The Centers for Medicare & Medicaid Services (CMS) on Nov. 30 unveiled new measures that it said would ensure skilled nursing facilities (SNFs) are staffed adequately by sharing more payroll-based staffing data with the states and giving providers more tools to address census concerns.
At the same time, advocates for long term and post-acute care providers said the moves by CMS would actually make it harder to meet regulations and hire staff.
The new agency actions include sharing data with states when potential issues arise regarding staffing levels and the availability of onsite registered nurses, clarifying how providers should report hours and deduct time for staff meal breaks, and providing facilities with new tools to help ensure their resident census is accurate.
CMS Administrator Seema Verma said the effort is aimed at concerns about potential low weekend staffing levels or times when registered nurses are not onsite, and the impact this can have on patient care.
“Research shows the ratio of nurses to residents impacts quality of care and health outcomes,” CMS said. For example, the agency said skilled nursing facilities with higher nurse staffing levels tend to have fewer resident hospitalizations.
“In general, the new payroll-based staffing data show most facilities have somewhat fewer staff on weekends, but some facilities have significantly lower weekend staffing,” CMS said. “Additionally, some facilities have reported days with no registered nurse onsite, although nursing homes are generally required by law to have a registered nurse onsite eight hours a day, seven days a week.”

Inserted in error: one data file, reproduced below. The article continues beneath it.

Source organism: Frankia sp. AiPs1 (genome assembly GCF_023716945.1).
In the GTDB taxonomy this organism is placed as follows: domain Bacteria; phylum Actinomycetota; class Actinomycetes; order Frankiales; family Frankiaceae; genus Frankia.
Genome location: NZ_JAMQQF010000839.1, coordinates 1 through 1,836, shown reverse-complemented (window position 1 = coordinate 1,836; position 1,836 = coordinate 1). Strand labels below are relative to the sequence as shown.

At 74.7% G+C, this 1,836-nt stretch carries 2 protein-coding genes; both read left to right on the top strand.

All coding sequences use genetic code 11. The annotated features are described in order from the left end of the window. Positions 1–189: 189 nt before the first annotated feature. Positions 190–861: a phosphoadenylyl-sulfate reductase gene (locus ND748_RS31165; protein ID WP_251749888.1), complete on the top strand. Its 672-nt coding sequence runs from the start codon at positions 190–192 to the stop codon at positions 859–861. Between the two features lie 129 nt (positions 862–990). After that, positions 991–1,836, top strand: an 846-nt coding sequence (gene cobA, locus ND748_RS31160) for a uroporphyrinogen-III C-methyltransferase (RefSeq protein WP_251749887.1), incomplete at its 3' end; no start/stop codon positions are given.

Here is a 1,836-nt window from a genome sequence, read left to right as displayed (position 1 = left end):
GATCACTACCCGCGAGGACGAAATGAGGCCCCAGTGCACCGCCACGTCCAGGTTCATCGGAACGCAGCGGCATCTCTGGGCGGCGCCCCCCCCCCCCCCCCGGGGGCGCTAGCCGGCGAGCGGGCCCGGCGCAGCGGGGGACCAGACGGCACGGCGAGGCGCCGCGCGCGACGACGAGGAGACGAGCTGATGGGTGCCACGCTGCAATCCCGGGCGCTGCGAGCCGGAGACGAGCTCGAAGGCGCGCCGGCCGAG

To address the matter, CMS said it will use payroll-based data to identify and provide state survey agencies with a list of nursing facilities that have a significant drop in staffing levels on weekends, or that have several days in a quarter without a registered nurse onsite. These state survey agencies will then be mandated to conduct surveys on some weekends based on this list.
“If surveyors identify insufficient nurse staffing levels, the facility will be cited for noncompliance and required to implement a plan of correction,” CMS said.
In reaction to the CMS announcement, David Gifford, MD, senior vice president of quality and regulatory affairs at the American Health Care Association, said providers appreciate the work by the agency to find meaningful applications of the payroll-based staffing data, but not the specifics of their plan.
“Unfortunately, today’s action by CMS will enforce policies that makes it even more difficult to meet regulatory requirements and hire staff,” he said.
“Rather than taking proactive steps to address the national workforce shortage long term care facilities are facing, CMS seems to be focusing on a punitive approach that will penalize providers and make it harder to hire staff to meet the shared goal of increasing staffing.”
There are also concerns in the industry that the payroll-based staffing data being used by CMS are missing the mark. “The data, while an improvement, undercount RN hours by not counting hours when they work more than 40 hours in a week, such as covering shifts on the weekends,” Gifford said.
For more information on the CMS announcement, go to www.cms.gov.